Preview: October 21st – 24th

This week is no different from most other weeks during the Toronto concert season. That is to say, there are a number of events for you to see and listen to. I’ll cover the weekend later on, but here’s what is going on this week.

Wednesday: Composer Sammy Bayefsky and vocalist Bryanna Petrie present “We Will Be the Ones”. A two day, independent concert series with a focus on crossing genre barriers. The program will consist of five original pieces Bayefsky and others, as well as five arrangements of popular songs by Arcade Fire, Joni Mitchell, Metric, Hey Rosetta, and Neil Young. Bayefsky is a talented young composer, and I encourage you to go and show your support for not only his work, but the independent concert scene across the city.

The concert is being held at Array Space at 7 PM.

Thursday: “We Will Be the Ones” presents the second of two concerts starting at 7 PM.

Also on the docket is Esprit Orchestra’s first concert of the season ‘New Era Launch’. I’m not quite sure what the new era is, but the programme for the night is impressive and bound to be entertaining.

Under the baton of conductor and founder Alex Pauk, Esprit will play Alfred Schnittke’s great Concerto for Viola and Orchestra (1985) with soloist Teng Li, as well as works by Claude Vivier, R. Murray Schafer, and a new work by Samy Moussa: Gegenschein and Zodiakallicht (2013). If you have the time, get out to Koerner Hall and enjoy Esprit’s new season.

You can find details at

CMC Direcotr Elisabeth Bihl to Step Down

I should have posted this a few days ago, but life got in the way.

On October 17th, 2013, Elisabeth Bihl, Executive Director for the Canadian Music Centre announced her plan to step down by the end of December 2013. Elisabeth has guided the CMC through a great period of transition, and her presence will be missed.

You can read the full press release here:

– Paolo Griffin

Weekend Preview: October 18th – 20th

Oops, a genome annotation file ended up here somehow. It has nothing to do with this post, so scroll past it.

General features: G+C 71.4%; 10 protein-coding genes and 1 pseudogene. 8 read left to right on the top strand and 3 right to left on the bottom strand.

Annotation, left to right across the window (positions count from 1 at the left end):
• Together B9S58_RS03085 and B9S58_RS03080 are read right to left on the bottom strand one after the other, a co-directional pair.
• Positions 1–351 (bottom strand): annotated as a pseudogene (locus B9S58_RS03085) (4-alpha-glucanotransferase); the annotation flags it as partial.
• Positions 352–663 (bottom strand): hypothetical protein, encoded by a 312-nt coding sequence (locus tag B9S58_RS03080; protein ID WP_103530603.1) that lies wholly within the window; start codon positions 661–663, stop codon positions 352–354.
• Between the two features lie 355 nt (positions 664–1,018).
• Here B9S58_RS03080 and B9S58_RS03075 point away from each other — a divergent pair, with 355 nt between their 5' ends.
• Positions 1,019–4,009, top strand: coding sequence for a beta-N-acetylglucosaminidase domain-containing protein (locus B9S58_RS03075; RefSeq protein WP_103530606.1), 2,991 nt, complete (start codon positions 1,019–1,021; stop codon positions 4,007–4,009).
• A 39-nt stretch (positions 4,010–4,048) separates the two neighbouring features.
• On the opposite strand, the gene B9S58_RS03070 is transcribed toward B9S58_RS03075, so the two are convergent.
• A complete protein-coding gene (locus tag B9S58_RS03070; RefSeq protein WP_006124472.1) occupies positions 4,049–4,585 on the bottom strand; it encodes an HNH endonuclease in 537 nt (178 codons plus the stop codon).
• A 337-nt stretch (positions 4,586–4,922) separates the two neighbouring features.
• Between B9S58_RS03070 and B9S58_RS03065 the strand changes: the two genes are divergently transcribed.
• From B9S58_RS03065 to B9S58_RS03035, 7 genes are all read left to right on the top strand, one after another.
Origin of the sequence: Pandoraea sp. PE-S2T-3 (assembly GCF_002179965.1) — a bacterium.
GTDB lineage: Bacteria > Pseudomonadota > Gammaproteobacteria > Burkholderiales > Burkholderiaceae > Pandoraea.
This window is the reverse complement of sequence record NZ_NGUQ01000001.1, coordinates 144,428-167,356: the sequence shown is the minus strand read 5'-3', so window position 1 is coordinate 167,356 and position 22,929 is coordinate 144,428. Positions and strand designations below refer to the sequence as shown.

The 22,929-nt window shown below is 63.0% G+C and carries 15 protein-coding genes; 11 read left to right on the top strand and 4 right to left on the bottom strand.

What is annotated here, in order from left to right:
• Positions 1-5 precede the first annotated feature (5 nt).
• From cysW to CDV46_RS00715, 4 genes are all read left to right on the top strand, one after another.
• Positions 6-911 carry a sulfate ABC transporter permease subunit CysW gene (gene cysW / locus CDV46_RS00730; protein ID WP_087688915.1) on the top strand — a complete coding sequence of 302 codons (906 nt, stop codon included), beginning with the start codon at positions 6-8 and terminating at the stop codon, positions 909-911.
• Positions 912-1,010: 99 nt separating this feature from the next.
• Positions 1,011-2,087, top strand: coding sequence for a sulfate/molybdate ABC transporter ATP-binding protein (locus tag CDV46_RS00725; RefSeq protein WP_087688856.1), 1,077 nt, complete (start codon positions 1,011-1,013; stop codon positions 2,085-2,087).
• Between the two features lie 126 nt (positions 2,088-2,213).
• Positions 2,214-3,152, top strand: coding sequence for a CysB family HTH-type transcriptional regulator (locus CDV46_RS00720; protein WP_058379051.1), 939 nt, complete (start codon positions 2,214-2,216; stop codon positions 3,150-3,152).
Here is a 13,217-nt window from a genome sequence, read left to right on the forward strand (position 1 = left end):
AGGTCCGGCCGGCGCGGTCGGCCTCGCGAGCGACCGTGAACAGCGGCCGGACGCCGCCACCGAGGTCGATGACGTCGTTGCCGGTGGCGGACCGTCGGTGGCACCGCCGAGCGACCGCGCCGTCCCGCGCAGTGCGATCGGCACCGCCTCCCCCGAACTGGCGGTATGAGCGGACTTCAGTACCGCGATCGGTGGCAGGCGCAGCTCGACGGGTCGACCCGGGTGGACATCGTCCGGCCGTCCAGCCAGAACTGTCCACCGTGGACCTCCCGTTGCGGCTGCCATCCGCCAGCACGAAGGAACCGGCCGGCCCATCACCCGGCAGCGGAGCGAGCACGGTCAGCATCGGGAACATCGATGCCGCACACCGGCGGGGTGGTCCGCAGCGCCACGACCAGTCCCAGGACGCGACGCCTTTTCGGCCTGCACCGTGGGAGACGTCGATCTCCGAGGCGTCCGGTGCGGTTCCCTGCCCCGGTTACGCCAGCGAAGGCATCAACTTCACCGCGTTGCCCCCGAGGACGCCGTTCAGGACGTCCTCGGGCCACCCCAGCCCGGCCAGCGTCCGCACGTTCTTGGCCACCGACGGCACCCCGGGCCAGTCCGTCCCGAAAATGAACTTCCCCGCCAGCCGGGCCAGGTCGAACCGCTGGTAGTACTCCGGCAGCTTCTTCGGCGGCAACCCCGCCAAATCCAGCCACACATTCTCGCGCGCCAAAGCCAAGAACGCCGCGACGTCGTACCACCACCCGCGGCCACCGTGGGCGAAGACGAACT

This weekend has another slew of concerts lined up for those eager to listen. Three days, three concerts, all with different things to offer.

Friday October 18th: The X Avant VIII Festival at the Music Gallery continues on Friday and Saturday. Friday features Montreal ensemble Ensemble Supermusique playing a concert of their compositions. The works will vary between graphics scores and traditional notation, as well as orally transmitted instructions. These soloists are a must see.

Saturday October 19th: Saturday offers us First Nations DJ group ‘A Beat Called Red’, along with Nunavut throat-singer and beatboxer Nelson Tagoona as well as the DJ collective ‘MAMA’. If you’re interested in hip hop, DJ’s, electronic music, and music stemming from little known musical traditions, check out this concert.

Sunday October 20th: Musica Reflecta kicks off its 2013-2014 season with an event for people of all ages at Gallery 345. ‘Peter in the Gallery: Children’s Tales for Woodwind Ensemble’ combines the new children’s music, with the classics. Sergei Prokofiev’s Peter and the Wolf (1936) will be performed alongside Toronto composer Chris Thornborrow’s Mini Piano Concerto No. 1 (2013), and canadian composer Harry Freedman’s Tiki Tiki Tembo (1971). Bring your kids and have a blast. This is a short but sweet concert, perfect for an afternoon out.

Review: Toy Piano Composers Celebrate

Last night the Toy Piano Composers turned 5. To celebrate they held a concert. Not a grand, dramatic concert filled with long speeches and tears; A concert that wasn’t too long, but wasn’t too short. It had short speeches, good music, and a welcome atmosphere. Last night’s TPC concert was nothing short of enjoyable, and should act as a reminder and example to people both in the music community and out of it, of how entertaining new music in this city has the potential of being.

Last night’s TPC concert was a celebration of five years of concerts. It consisted of 8 works that had been shown in previous TPC concerts, a sort of ‘best of’ list, as well as two new pieces, commissioned for the concert. A few of the pieces were re-tooled slightly to suit the new space as well as new ideas by the composer, however most of the pieces remained in their original format.